The Stench Of Old Money – A Fresh Look At Taxation

We love to go on about that evil ‘Top End Of Town’ and how they are able to avoid paying their fair share of the profits that they (presumably) earned.  But corporate taxation avoidance isn’t the only major problem with our tax system.  If we are serious about creating an equitable society where people reap the rewards of their own efforts and abilities, there’s a simple way to solve this whole defecit problem while also creating a fair dinkum ‘level playing field’ for our society. If we simply abolish all family trusts and other accountant-created tax avoidance mechanisms and introduce a 100% death duty, so that one’s entire estate is forfeit to the government upon death, I think there’d be significant benefits for society.

For starters, there’d be no incentive for people to spend their whole lives scrabbling to acquire assets far beyond what they need for their own existence.    How hard or easy one’s own life unfolded might be less about who your parents happened to be, what they owned and what they left you; and more about the contribution that you personally made to society.

As long as we support a society that is based on the absurd notion of dynastic wealth being handed down through the generations, the very idea of an equitable society is a nonsense.

Lots of baby boomers are due to start falling off their perches soon.  They won’t need all their wealth after that.  And their offspring who did nothing to earn it have no moral right to it.  So why not impose a victimless tax that will keep the government awash with money and ensure that future generations can grow up in a world where their economic circumstances have more to do with what they personally achieved, rather than which parents they were blessed with.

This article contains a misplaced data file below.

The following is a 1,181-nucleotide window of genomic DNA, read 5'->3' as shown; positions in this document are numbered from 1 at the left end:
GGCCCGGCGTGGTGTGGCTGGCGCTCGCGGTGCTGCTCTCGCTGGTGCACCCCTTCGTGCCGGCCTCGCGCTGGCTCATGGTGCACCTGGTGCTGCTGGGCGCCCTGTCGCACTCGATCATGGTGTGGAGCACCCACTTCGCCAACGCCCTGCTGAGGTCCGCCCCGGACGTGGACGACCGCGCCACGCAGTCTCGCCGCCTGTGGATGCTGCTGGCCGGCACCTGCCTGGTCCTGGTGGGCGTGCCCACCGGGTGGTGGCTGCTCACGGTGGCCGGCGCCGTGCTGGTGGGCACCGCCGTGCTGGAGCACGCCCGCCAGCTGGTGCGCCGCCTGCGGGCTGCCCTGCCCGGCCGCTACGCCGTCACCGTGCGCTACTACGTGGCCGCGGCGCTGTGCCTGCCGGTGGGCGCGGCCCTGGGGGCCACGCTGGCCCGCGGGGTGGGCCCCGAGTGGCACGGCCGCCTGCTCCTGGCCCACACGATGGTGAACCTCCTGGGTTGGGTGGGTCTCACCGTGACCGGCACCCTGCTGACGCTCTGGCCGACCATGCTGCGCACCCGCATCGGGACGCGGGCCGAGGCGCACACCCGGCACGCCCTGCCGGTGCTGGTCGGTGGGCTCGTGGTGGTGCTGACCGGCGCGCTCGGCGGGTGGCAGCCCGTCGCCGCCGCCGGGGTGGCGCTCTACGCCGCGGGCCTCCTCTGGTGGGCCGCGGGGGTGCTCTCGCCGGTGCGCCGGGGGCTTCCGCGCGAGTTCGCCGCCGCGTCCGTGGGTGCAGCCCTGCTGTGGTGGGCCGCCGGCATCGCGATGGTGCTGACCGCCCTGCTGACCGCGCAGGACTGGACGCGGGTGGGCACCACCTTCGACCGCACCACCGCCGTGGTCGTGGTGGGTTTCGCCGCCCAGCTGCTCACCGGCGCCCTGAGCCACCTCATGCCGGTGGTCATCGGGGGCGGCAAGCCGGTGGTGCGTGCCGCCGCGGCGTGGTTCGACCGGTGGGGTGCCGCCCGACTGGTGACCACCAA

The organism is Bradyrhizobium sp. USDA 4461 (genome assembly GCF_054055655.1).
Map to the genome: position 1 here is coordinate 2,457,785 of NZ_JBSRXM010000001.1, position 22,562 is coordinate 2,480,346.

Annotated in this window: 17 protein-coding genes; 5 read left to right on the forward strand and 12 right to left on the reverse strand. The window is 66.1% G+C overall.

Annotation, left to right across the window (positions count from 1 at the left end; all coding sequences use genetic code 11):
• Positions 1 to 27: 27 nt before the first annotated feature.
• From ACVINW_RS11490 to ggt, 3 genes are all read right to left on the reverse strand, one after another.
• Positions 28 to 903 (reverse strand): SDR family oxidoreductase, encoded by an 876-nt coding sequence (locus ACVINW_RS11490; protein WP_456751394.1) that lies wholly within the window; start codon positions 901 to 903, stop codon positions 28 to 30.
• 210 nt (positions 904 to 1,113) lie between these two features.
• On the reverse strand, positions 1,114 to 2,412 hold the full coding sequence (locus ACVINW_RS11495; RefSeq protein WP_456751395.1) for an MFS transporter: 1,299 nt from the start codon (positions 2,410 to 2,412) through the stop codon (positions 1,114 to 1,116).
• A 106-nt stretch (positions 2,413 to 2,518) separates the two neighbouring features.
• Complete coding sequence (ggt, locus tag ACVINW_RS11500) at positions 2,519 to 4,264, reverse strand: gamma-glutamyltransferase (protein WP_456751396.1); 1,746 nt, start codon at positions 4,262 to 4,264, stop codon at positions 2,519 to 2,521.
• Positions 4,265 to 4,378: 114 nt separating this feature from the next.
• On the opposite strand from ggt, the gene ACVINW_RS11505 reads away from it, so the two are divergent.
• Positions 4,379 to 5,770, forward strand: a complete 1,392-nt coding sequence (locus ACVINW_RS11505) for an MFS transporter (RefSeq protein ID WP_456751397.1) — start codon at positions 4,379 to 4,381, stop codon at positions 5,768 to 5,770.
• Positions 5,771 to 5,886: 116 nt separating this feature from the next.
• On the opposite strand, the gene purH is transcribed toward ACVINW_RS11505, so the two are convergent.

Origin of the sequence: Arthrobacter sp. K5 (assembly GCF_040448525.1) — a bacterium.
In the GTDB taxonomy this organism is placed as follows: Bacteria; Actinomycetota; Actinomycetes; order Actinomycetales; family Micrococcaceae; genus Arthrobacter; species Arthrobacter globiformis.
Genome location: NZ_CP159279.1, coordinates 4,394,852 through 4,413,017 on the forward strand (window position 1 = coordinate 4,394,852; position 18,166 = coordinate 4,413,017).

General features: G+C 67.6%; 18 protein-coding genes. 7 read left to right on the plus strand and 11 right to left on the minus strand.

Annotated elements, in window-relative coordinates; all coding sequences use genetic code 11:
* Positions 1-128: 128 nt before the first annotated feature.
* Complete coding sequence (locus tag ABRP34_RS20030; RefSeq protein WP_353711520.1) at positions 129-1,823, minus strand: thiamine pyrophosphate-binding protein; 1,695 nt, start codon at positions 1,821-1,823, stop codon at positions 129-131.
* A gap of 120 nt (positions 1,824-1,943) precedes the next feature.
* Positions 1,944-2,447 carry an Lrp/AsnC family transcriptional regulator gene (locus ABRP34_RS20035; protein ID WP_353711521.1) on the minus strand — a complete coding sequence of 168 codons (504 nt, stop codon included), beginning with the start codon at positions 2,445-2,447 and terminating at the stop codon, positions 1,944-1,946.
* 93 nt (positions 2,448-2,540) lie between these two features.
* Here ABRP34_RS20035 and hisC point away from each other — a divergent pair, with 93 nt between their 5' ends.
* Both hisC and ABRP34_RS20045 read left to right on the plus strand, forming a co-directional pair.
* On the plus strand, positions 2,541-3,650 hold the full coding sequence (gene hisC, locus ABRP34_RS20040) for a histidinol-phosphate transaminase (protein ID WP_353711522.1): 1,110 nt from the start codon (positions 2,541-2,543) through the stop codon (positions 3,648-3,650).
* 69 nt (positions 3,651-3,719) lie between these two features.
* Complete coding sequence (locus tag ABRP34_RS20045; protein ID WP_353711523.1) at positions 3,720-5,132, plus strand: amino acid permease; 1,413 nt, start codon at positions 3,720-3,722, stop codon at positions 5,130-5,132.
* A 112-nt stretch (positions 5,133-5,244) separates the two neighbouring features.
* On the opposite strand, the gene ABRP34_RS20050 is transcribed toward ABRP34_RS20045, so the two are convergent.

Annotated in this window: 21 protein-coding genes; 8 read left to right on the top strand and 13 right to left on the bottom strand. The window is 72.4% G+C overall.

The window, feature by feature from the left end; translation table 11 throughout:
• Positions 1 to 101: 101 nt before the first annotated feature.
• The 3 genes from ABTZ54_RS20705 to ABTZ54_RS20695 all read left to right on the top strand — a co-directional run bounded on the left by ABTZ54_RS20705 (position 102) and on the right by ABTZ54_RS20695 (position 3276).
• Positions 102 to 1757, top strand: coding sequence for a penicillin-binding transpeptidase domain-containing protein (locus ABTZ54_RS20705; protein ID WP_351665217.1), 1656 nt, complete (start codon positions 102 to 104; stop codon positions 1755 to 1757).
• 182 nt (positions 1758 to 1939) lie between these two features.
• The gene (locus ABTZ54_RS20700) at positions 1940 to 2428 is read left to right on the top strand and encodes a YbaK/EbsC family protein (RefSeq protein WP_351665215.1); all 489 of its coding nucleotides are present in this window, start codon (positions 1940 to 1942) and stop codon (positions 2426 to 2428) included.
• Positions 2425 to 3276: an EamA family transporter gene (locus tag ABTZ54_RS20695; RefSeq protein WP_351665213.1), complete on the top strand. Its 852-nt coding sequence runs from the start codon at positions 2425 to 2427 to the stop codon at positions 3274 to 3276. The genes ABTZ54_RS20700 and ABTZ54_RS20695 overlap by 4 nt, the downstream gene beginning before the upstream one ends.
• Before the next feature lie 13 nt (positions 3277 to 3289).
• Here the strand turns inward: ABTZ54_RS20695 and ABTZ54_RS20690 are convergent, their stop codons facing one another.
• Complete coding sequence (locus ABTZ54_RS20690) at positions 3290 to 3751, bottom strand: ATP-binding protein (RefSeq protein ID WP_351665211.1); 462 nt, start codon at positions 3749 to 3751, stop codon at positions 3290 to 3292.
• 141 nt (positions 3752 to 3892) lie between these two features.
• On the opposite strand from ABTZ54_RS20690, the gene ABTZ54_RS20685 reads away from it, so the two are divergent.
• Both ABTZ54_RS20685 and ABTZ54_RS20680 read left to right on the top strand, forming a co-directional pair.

It seems that, as fast as a government can come up with a new taxation scheme, there’s a whole army of clever accountants who’s life work is in frustrating the intent of such schemes.    While tax avoidance continues to be seen as a technical issue, rather than a moral one, there can never be an equitable taxation system.  I see little to choose between a clever’ company moving its profits offshore, and a ‘clever’ family
businessman who’s accountant has set up a nice, safe family trust to minimise taxation and protect the family assets in perpetuity.

It seems to me that dynastic wealth and inheritance by succession are concepts that fly in the face of any dream for an equitable and just society.  They should be consigned to the history books, where they belong.  While they continue to be the basis of one’s financial and social status, any talk of an equitable taxation system is just shouting into the storm.

Only one small person’s opinion and no Ph.D to back it up.  But even little, uneducated people can still have ideas, however foolish.

Andrew Caddle 2014-12-05



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